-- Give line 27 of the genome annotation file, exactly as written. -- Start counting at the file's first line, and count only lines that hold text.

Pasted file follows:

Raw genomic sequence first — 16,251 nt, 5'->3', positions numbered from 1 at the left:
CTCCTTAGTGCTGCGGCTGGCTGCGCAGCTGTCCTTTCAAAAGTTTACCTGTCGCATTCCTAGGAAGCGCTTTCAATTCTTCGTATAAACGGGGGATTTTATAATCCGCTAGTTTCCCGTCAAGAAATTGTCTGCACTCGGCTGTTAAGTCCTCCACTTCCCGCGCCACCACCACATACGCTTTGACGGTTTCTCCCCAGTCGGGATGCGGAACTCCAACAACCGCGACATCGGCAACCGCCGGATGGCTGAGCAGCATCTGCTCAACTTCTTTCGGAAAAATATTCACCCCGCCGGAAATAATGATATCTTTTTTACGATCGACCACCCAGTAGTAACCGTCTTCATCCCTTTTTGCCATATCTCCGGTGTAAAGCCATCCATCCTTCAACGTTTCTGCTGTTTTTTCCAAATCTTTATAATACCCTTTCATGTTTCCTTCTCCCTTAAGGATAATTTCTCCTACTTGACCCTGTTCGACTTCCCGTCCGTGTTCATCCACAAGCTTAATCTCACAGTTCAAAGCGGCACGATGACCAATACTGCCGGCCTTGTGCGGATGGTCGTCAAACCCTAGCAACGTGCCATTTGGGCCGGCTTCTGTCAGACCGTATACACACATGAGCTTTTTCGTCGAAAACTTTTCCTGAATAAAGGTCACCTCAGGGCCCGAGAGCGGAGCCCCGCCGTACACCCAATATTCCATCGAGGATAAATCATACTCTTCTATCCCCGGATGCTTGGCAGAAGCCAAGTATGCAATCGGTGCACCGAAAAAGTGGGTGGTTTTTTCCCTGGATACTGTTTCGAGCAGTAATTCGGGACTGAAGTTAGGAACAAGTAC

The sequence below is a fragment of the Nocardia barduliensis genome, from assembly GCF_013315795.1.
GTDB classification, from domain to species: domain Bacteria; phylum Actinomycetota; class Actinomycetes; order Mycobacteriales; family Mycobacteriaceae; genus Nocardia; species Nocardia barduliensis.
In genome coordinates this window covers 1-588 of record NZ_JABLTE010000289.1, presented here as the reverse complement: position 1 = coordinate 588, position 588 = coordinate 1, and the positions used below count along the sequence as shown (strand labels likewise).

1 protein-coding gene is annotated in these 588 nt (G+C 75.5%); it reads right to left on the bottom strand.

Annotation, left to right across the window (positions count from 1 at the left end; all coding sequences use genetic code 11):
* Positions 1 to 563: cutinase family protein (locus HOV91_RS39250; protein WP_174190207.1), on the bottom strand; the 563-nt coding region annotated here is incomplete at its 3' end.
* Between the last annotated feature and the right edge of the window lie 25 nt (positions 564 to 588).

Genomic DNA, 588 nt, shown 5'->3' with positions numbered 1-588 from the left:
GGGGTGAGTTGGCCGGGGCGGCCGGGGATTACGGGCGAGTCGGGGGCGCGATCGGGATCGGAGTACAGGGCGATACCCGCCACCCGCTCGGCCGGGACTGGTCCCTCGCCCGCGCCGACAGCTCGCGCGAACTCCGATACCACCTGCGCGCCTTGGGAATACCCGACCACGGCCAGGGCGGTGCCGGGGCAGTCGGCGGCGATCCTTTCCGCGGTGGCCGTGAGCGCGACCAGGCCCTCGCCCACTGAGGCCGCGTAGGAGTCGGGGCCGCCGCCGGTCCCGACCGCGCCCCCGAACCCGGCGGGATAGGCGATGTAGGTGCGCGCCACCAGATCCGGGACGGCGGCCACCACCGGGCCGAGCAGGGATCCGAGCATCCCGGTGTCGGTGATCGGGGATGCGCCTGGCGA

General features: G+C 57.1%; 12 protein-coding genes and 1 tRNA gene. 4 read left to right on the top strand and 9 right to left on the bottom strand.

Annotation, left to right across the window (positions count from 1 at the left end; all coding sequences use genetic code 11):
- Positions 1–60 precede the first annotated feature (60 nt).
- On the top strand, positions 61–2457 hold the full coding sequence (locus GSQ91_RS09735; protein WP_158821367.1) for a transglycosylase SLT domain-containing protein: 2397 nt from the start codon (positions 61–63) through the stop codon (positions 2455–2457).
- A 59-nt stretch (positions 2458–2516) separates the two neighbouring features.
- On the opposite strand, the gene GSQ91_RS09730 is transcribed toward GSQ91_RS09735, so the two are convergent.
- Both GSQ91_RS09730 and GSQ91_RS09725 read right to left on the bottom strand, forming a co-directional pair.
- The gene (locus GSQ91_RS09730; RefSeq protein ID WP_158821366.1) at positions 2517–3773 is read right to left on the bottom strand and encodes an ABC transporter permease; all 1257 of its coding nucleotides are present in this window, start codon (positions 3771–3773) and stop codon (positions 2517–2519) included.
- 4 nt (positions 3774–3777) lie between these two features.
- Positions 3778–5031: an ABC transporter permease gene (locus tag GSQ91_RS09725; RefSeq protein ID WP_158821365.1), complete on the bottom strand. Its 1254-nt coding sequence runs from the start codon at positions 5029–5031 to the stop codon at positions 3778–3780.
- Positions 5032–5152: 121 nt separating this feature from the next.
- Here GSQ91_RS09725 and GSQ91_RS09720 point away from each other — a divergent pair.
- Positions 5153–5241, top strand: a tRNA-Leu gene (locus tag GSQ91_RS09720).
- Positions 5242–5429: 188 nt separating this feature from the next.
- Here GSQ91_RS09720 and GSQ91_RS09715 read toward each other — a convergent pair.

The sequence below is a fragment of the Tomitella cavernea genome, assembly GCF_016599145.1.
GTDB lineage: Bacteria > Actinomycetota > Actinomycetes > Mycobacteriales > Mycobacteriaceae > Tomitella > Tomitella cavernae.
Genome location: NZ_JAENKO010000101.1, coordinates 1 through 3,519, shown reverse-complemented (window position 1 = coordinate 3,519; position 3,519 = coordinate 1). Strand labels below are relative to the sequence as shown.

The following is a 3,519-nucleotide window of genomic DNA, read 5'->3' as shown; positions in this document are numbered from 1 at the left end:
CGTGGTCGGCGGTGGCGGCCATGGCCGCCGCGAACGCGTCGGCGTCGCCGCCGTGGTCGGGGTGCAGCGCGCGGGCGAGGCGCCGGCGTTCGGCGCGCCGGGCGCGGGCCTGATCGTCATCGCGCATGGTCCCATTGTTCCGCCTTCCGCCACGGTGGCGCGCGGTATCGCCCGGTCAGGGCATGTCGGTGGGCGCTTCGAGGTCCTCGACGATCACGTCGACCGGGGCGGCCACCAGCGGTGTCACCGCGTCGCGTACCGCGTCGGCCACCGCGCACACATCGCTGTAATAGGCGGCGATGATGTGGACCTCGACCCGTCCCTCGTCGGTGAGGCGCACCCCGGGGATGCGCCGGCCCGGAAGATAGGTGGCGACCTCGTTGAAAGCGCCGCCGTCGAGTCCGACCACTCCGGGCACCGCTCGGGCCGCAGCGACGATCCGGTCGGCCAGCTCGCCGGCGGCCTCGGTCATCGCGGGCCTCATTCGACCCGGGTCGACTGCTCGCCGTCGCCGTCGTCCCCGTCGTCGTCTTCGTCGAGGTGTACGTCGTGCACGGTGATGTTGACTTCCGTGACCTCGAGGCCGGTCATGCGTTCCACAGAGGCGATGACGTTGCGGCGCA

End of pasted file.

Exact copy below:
The sequence below is a fragment of the Tomitella cavernea genome, assembly GCF_016599145.1.